Data Protection update - November 2018
Welcome to the November 2018 edition of our Data Protection bulletin, our monthly update on key developments in data protection law.
- Brexit withdrawal agreement and data protection
- ICO publishes provisional Regulatory Action Policy
- UK Information Commissioner elected chair of global forum of data protection and privacy authorities
- DCMS publishes review of data protection fee exemptions
- ICO updates Parliament on investigation into use of data analytics for political purposes
- European Parliament adopts resolution regarding Cambridge Analytica scandal
- Finland adopts GDPR-style legislation
- ICO publishes guidance on encryption and passwords
- Cathay Pacific data breach
- Eurostar data hack
- Radisson Hotel Group hit by data breach
- First ICO prosecution under Computer Misuse Act 1990 leads to prison sentence
- Two jailed for involvement in TalkTalk hacking
- High Court finds that suspicious activity reports may amount to "personal data" for the purposes of the Data Protection Act 1998
- ICO narrows enforcement notice issued against AggregateIQ following an appeal
- Facebook appeals against ICO's £500,000 fine
- ICO fines Uber £385,000 over data protection failings
- Two home security firms fined for making nearly 600,000 nuisance calls to numbers registered with the Telephone Protection Service
- ICO fines marketing company Boost Finance Ltd £90,000 for nuisance emails about pre-paid funeral plans
- Privacy International files complaints against data brokers and credit scorers
Although the status of the draft EU-UK withdrawal agreement remains uncertain, the agreement contains key potential implications in relation to the UK's data protection arrangements for Brexit and beyond.
The withdrawal agreement outlines the arrangements for the UK's withdrawal from the EU on 29 March 2019 and proposes a transition period from this date until 31 December 2020, during which EU legislation will continue to apply to the UK ("Transition Period"). This means that the GDPR will continue to apply directly to the UK throughout the Transition Period. The UK will be treated in the same way as any other member state, meaning there will be no restrictions on the transfer of personal data between the EU and the UK throughout the Transition Period.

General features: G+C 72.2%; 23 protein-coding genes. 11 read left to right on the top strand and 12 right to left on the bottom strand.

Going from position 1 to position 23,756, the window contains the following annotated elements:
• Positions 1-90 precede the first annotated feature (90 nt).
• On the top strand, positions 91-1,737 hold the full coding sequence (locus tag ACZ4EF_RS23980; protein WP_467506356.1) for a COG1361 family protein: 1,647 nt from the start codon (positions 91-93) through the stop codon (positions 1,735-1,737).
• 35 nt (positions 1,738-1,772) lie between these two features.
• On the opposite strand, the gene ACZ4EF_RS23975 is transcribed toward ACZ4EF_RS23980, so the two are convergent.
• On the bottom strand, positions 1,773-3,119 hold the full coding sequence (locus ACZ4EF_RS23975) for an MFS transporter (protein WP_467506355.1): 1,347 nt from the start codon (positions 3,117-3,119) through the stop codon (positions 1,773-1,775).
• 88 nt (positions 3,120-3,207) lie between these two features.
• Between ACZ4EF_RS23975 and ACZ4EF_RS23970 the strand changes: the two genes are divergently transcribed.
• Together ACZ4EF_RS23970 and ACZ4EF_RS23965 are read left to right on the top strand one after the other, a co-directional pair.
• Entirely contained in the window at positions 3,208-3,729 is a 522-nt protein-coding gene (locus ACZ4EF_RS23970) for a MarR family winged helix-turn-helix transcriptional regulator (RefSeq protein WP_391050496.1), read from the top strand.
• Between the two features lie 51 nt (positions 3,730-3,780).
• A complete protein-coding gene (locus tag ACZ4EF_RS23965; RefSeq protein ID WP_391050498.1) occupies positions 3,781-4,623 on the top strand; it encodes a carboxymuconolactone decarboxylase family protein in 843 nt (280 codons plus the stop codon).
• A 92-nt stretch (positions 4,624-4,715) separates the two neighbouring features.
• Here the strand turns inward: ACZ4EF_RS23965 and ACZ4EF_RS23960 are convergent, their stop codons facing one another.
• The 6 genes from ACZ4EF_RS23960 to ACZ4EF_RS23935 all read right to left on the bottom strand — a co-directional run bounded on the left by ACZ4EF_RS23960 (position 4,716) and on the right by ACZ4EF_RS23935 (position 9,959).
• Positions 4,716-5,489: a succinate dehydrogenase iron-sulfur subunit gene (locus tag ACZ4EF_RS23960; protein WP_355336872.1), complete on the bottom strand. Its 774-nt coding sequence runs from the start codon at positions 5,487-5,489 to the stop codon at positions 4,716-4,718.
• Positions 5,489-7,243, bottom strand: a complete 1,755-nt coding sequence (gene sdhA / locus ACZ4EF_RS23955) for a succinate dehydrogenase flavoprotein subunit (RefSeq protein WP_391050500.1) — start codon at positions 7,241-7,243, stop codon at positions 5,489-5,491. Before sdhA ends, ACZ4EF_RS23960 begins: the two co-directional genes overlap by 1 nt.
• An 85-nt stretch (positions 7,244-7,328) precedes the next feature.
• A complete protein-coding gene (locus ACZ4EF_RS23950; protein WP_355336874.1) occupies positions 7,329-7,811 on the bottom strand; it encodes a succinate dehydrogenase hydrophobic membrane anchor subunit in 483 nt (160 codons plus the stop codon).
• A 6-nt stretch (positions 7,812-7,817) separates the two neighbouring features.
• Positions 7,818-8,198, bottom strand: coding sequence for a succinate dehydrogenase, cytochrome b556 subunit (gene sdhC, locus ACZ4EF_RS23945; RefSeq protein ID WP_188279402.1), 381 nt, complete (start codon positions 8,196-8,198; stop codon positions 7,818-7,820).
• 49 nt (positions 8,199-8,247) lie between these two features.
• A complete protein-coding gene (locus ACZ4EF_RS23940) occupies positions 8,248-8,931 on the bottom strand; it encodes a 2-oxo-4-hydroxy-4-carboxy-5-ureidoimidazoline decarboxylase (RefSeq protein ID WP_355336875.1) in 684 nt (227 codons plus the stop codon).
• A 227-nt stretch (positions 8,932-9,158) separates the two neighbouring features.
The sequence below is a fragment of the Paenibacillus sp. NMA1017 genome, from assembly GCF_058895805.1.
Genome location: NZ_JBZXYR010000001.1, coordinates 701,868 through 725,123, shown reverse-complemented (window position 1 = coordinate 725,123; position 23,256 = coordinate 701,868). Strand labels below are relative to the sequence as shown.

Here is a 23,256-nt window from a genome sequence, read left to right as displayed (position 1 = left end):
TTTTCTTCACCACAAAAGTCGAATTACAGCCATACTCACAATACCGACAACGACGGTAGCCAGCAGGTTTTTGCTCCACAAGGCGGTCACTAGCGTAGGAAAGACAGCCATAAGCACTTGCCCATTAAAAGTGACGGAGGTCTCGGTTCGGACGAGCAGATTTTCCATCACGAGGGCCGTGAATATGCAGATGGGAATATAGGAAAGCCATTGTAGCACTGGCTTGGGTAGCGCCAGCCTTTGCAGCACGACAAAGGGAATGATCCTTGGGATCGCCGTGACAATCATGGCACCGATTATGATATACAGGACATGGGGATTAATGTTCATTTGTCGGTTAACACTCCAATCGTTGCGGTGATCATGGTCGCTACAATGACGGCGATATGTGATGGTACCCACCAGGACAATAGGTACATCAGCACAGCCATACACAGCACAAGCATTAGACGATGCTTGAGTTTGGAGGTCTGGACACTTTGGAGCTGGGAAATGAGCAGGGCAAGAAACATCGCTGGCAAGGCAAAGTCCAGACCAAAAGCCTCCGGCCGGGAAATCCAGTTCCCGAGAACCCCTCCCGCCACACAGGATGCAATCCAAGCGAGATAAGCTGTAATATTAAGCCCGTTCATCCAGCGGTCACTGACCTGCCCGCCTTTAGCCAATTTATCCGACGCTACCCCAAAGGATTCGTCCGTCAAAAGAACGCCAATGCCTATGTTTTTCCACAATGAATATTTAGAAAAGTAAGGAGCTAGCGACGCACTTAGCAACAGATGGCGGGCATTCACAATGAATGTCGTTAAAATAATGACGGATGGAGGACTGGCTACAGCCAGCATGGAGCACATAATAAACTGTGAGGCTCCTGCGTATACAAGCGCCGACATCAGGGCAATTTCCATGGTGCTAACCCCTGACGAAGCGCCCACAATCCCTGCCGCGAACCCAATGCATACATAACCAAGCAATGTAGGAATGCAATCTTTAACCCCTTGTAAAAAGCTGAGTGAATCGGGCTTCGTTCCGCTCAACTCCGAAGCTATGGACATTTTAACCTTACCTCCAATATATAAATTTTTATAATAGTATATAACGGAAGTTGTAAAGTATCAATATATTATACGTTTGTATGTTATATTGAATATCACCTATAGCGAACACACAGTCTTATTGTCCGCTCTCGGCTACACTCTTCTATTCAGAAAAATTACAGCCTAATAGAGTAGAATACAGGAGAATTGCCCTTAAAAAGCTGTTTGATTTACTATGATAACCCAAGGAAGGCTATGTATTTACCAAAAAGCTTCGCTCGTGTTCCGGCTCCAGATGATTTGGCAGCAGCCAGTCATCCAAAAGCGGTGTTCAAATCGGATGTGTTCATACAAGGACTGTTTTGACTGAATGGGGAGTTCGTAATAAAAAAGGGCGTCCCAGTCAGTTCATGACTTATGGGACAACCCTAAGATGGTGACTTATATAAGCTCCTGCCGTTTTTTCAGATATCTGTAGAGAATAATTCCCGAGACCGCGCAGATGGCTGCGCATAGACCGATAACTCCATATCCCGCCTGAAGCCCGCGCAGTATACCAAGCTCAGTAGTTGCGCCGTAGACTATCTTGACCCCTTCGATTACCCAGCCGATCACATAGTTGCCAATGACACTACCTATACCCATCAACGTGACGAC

During the course of the Transition Period, the UK government will be seeking to agree an adequacy decision with the European Commission. If reached, the UK would join one of a number of countries deemed by the Commission to provide an "adequate" level of personal data protection: i.e. in the Commission's view, the UK's level of data protection is essentially equivalent to that of the EU. An adequacy decision would allow for the unrestricted transfer of personal data between organisations established in the EU and the UK.
The political declaration that was released at the same time as the withdrawal agreement makes a clear commitment on the part of the European Commission to begin an assessment of the UK's data protection legislation, with the intention of making an adequacy decision before the end of the Transition Period.
Although the wording of the withdrawal agreement is not entirely clear, commentators expect that it is the intention of the EU and the UK that if an adequacy decision is not made by the end of the Transition Period, EU citizens' data processed in the UK during and after the Transition Period will be processed in line with the GDPR. The withdrawal agreement also makes clear that EU member states will continue to process data of UK citizens in line with the provisions of the GDPR. If an adequacy decision is reached during or after the Transition Period, this adequacy decision will supersede this arrangement.